Saviour

By Vinkunwildflowerqueen

DISCLAIMER: Wicked is not my property or creation.

AN. Basically, Fae the Queen requested a one shot as a reward for being what I term a "milestone" reviewer. I think this was number 300. Anyway, she asked for something "Fiyeraba, fluffy, post-melting". I don't think this is what she had in mind, but this is what came out!

Fireworks lit up the sky, a magnitude of colours., lighting up the sky with flashes of blue, purple, red, yellow and pink. The fact there was no green was understood but not acknowledged.

People rejoiced in the streets, with streamers, balloons. Whole neighbourhoods had come together to dance, eat and festivate. Alcohol flowed generously, and the air was filled with laughter and a sense of freedom and lightness.

You could tell even from a far distance that all of the Vinkus was festivating, and it was just as obvious that these celebrations spread through all of Oz.

And as the green skin woman stood atop the mountain, her loose raven hair blowing slightly, keeping a silent vigil over the Vinkun's festivations; she tried to hide her pain from showing on her face. She was failing.

Fiyero stood a few steps behind her, just watching her watch the celebrations. Part of him was anxious to be moving, he knew they wouldn't be safe until they were out of Oz. But he knew that right now, while everyone was caught up in their joy and excitement, they were as safe as they could be in Oz. If anyone should have reason to think that they were alive, they wouldn't come looking tonight.

Besides, she needed this. Even if he didn't think it was helpful or healthy.

But after it had been ten minutes or so, he felt the urge to push her.

"Elphaba?"

She didn't move, or make any sign that she had heard him, so he stepped forward and reached out the stuffed glove that now sufficed for his hand and rested it gently on the small of her back.

"Fae?"

She finally turned to him, pain etched on her face and shining from her eyes.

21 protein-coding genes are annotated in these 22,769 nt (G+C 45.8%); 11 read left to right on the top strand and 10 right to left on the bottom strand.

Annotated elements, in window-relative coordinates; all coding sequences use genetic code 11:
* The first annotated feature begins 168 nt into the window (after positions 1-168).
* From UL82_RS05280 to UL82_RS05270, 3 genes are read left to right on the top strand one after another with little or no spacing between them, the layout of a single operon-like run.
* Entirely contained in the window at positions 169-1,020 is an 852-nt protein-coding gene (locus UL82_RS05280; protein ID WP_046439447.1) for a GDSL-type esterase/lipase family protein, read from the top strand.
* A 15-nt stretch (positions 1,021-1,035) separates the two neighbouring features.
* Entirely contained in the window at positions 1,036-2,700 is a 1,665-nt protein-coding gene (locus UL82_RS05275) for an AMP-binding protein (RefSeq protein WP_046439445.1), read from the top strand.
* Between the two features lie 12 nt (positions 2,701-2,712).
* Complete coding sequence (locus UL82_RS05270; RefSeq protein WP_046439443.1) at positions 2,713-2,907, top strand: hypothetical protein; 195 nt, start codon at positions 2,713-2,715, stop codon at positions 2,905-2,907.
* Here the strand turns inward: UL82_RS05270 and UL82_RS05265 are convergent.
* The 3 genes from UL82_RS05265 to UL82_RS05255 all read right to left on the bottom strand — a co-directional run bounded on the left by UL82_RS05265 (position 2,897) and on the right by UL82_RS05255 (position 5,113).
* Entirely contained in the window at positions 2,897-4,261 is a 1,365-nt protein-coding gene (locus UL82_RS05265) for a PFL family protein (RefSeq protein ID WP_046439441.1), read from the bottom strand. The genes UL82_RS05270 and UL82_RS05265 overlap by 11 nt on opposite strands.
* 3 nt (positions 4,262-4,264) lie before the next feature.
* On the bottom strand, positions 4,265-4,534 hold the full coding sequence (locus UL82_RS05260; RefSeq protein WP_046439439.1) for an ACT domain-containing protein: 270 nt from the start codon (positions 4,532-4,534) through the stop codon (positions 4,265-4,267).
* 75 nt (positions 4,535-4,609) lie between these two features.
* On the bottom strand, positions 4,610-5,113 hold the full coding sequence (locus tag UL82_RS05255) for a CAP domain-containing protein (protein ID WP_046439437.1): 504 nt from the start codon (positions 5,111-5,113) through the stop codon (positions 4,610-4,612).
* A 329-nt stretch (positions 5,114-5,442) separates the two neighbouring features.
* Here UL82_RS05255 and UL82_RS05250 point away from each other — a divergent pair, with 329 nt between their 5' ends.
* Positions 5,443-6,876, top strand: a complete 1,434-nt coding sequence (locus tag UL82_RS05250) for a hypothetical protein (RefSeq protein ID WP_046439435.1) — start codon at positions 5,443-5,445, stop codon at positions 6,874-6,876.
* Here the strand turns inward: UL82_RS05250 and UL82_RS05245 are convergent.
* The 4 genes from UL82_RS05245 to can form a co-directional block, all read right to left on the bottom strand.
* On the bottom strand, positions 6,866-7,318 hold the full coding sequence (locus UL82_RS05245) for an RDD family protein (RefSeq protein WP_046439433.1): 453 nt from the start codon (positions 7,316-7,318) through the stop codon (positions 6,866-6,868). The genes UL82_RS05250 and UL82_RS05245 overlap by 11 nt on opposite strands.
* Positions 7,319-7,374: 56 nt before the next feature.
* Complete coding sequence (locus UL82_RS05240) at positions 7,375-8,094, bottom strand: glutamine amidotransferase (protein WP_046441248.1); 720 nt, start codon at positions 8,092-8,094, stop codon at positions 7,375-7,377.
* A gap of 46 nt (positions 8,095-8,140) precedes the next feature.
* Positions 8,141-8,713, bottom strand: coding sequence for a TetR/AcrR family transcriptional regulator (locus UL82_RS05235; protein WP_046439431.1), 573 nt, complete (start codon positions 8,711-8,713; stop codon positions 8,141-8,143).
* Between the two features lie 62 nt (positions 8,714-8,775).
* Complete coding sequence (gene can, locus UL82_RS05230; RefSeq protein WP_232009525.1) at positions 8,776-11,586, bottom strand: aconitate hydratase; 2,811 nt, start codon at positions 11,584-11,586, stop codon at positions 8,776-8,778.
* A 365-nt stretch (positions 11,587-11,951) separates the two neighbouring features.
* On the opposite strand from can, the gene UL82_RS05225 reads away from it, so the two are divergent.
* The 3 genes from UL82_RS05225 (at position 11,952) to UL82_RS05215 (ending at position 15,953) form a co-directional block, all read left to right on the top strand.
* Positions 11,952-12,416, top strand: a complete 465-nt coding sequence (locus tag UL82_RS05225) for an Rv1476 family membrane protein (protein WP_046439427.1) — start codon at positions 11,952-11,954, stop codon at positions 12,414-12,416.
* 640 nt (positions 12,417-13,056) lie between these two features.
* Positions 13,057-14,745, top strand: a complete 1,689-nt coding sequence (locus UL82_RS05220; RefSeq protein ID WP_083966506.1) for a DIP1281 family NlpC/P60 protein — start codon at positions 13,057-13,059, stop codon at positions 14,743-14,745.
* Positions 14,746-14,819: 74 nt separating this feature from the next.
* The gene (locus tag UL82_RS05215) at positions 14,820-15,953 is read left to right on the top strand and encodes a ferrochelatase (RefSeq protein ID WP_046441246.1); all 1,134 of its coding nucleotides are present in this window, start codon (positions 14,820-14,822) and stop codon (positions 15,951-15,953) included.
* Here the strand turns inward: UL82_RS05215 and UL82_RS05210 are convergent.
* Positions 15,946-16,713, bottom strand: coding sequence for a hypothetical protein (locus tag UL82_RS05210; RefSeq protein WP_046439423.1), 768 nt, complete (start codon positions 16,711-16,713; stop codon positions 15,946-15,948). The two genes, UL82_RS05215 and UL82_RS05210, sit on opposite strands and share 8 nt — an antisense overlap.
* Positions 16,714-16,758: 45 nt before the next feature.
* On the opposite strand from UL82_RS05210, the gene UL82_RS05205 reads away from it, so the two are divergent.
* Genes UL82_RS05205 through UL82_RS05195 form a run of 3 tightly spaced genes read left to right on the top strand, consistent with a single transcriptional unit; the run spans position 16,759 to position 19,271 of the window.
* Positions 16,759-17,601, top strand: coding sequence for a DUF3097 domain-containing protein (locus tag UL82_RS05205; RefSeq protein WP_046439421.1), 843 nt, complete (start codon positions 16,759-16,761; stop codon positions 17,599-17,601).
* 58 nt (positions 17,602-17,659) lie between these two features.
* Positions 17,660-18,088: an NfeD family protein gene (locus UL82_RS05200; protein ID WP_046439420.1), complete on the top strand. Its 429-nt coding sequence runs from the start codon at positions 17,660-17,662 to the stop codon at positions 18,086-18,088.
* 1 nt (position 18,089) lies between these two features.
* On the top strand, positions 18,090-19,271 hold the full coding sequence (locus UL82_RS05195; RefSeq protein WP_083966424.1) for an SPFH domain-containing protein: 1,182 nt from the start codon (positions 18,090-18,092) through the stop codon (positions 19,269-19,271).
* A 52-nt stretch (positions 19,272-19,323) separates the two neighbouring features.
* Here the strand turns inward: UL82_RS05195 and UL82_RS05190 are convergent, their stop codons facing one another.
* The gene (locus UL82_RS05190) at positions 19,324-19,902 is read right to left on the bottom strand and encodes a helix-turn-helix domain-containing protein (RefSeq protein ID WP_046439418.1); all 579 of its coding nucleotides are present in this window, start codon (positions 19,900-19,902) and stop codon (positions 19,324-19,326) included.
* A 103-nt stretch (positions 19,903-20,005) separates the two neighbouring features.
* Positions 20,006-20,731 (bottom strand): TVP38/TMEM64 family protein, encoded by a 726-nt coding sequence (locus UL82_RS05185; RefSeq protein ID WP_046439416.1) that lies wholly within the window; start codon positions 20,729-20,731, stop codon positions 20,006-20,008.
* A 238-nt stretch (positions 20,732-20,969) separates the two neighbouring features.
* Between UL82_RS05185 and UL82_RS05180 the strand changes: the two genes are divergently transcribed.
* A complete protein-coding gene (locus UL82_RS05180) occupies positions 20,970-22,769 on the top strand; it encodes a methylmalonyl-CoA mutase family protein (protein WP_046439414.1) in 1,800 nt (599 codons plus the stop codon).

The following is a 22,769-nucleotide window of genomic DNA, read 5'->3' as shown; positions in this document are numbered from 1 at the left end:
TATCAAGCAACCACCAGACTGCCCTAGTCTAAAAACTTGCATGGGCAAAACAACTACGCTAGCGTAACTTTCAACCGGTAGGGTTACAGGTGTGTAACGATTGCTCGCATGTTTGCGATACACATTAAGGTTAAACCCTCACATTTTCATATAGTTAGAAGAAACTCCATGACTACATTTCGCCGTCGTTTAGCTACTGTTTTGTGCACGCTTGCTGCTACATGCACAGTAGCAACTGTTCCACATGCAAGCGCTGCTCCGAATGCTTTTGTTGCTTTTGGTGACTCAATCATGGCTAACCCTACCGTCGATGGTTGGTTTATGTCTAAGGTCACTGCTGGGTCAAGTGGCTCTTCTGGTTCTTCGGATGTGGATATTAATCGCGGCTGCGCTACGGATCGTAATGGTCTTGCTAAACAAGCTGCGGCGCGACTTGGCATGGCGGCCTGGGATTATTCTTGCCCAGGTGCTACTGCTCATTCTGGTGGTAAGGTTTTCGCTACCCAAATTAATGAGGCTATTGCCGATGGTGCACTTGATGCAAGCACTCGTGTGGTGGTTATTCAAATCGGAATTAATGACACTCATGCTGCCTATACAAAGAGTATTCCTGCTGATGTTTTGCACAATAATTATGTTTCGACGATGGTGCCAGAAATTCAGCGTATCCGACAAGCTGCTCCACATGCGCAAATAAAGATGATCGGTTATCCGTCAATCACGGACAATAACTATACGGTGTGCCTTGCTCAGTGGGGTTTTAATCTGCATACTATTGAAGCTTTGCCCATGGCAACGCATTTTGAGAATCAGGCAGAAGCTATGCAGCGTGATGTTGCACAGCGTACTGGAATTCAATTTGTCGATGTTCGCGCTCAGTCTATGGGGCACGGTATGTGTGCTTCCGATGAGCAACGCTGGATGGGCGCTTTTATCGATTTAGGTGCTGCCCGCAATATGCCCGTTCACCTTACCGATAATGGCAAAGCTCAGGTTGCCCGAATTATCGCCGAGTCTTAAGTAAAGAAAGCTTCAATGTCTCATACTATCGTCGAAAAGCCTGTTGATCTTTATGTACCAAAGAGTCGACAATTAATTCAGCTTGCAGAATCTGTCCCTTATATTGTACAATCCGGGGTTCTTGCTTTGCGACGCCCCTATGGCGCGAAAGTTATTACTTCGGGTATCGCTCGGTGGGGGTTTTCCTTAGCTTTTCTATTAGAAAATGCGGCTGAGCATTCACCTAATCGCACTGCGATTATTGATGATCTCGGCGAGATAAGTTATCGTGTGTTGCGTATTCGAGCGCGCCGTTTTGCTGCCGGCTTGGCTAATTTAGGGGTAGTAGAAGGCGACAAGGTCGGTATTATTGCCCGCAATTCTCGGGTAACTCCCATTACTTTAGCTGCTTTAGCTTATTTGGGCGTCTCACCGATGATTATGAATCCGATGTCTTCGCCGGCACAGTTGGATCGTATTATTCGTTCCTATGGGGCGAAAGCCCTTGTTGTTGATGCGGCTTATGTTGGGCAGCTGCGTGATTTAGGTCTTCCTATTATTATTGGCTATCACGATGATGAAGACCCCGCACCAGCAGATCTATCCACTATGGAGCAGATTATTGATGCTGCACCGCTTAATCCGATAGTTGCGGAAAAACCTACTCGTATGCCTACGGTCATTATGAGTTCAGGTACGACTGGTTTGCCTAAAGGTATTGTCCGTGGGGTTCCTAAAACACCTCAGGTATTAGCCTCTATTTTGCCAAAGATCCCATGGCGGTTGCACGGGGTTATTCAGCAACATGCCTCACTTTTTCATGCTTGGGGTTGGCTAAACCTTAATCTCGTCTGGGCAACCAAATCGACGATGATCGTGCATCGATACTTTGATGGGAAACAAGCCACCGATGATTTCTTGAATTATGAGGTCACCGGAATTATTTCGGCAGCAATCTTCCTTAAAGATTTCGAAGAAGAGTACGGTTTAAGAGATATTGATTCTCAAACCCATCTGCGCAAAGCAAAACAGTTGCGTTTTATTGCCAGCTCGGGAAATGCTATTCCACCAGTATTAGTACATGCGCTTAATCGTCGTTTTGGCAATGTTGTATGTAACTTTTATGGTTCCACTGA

"They really hate me."

Fiyero didn't think he no longer had a heart, but at her words and her tone, he felt a pain in his chest he could have sworn was his heart breaking.

He couldn't deny it, as much as he wanted to. She wouldn't believe it even if he did.

"El-"

"I- I never hurt anyone," she said in a whisper. "I always tried so hard not to. I... I threatened to, or pretended to, but I never actually..."

Fiyero nodded comfortingly. "I know," he said gently.

It was in every report he'd ever read or written on the activities of the Wicked Witch of the West from the time he'd first joined the Gale Force. In every 'attack', every instance of her staging a rescue for captured Animals, there had never been any casualties.

As she had said, there had been threats made, or fireballs aimed, but all fireballs had strangely missed their targets- although sometimes by mere inches. Any injuries to Gale Force officers or (in incredibly rare cases) civilians, were minor scrapes- a small burn from putting out a fire, a bruise or bite from an escaping Animal, or cuts and grazes from being knocked back by an explosion. Gale Force officers had found themselves waking up with no memory of falling asleep and immediately assuming they had been knocked out or drugged rather than subjected to a harmless sleeping spell. Or found themselves suddenly caught in thick fog or darkness even in broad daylight as they walked through the forest and tripped over rocks and tree roots.

But no one had ever been seriously harmed at the direct hands of the Wicked Witch.

"I guess I shouldn't be surprised," she said, forcing a smile. "Everyone's always hated me."

Fiyero cupped her face, bringing her close to him.

"They don't know you," he said fiercely. "They hate the Wicked Witch of the West. They hate who the Wizard and Morrible made you out to be. But that is not who you are, and if they knew you- you, Elphaba Thropp- they wouldn't hate you. They couldn't. Because you are the best person I know, and you have such a good heart. If they knew that, they wouldn't hate you."

Elphaba met his gaze, unshed tears in her eyes.